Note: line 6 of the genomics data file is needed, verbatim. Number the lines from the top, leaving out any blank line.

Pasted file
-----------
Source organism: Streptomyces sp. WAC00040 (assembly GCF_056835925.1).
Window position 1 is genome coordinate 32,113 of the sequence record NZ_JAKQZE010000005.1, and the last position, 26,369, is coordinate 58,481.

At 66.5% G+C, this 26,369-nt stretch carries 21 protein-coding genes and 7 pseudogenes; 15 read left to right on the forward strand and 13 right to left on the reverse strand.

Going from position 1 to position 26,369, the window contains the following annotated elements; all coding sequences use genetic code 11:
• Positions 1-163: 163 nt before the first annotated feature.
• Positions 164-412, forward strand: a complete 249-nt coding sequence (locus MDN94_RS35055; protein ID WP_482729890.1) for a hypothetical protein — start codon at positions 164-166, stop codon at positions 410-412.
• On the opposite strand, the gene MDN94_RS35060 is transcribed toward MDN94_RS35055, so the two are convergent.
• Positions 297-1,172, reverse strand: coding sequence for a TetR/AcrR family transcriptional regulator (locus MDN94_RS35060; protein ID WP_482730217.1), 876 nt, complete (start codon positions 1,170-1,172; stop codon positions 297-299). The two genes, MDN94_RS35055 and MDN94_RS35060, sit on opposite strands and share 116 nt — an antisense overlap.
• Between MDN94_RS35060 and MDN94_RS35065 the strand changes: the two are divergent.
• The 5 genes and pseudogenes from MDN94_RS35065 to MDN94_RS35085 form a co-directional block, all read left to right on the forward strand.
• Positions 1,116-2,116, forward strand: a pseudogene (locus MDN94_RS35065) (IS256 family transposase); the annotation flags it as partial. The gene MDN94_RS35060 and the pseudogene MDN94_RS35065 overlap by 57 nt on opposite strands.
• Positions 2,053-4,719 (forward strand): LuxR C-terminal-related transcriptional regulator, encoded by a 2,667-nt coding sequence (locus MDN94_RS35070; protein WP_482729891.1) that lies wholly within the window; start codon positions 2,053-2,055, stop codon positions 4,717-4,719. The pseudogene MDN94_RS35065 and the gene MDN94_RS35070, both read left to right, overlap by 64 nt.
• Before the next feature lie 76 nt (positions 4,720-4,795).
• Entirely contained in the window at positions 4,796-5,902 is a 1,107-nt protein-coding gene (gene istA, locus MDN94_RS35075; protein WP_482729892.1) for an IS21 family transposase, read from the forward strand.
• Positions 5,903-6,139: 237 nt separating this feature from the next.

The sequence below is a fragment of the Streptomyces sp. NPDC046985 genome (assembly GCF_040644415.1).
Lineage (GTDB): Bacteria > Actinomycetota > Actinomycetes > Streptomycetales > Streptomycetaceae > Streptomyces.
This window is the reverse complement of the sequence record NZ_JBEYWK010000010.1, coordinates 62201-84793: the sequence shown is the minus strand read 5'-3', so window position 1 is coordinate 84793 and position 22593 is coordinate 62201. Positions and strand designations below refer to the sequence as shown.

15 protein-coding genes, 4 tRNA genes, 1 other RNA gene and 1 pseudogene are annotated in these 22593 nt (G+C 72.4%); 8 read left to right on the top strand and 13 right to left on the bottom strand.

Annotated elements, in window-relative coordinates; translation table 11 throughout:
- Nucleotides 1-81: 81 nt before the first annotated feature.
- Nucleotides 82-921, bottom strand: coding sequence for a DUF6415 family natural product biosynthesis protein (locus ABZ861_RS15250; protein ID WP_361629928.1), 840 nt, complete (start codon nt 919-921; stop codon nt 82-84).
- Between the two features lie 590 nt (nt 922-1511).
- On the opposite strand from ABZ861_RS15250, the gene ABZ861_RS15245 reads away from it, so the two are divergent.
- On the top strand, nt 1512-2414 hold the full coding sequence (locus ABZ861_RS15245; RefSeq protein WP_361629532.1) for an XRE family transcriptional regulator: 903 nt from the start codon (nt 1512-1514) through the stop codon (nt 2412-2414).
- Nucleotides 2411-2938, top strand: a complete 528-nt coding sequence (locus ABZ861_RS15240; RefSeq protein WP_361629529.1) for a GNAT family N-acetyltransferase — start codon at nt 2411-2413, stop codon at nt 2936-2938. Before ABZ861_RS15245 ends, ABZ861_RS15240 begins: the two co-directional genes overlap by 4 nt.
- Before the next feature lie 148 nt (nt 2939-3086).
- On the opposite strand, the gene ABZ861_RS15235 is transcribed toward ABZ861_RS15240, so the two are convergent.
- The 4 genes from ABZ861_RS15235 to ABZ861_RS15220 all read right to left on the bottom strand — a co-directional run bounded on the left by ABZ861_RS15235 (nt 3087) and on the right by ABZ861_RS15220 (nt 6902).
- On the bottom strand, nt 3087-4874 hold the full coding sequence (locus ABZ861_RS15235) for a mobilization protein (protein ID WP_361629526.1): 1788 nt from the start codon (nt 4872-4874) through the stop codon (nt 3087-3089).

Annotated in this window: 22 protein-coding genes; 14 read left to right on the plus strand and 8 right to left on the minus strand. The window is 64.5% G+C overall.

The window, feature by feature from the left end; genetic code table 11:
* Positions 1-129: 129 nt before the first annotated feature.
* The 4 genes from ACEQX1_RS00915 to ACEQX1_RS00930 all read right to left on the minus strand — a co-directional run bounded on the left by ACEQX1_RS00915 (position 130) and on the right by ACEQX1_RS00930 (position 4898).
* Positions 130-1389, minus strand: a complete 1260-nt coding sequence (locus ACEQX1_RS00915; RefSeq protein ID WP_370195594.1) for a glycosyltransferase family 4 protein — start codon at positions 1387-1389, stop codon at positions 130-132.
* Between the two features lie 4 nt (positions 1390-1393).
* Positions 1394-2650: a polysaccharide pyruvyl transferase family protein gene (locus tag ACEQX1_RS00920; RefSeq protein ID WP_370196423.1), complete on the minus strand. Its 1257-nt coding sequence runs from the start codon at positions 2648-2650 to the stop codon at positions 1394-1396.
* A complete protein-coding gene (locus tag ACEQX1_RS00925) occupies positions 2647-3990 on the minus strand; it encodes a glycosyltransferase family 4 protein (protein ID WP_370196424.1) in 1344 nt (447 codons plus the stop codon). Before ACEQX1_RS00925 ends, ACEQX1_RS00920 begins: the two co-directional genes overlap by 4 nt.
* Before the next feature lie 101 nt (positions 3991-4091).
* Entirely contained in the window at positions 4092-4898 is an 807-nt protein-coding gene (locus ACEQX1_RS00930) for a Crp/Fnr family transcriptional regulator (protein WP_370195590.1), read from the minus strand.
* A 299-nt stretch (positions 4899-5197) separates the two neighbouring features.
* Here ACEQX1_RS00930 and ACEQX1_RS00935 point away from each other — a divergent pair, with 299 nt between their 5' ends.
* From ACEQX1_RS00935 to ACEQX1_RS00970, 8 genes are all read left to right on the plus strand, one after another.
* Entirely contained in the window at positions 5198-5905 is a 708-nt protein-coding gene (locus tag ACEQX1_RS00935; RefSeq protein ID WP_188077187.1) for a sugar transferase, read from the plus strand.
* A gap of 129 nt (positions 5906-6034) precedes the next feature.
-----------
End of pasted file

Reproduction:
• Positions 164-412, forward strand: a complete 249-nt coding sequence (locus MDN94_RS35055; protein ID WP_482729890.1) for a hypothetical protein — start codon at positions 164-166, stop codon at positions 410-412.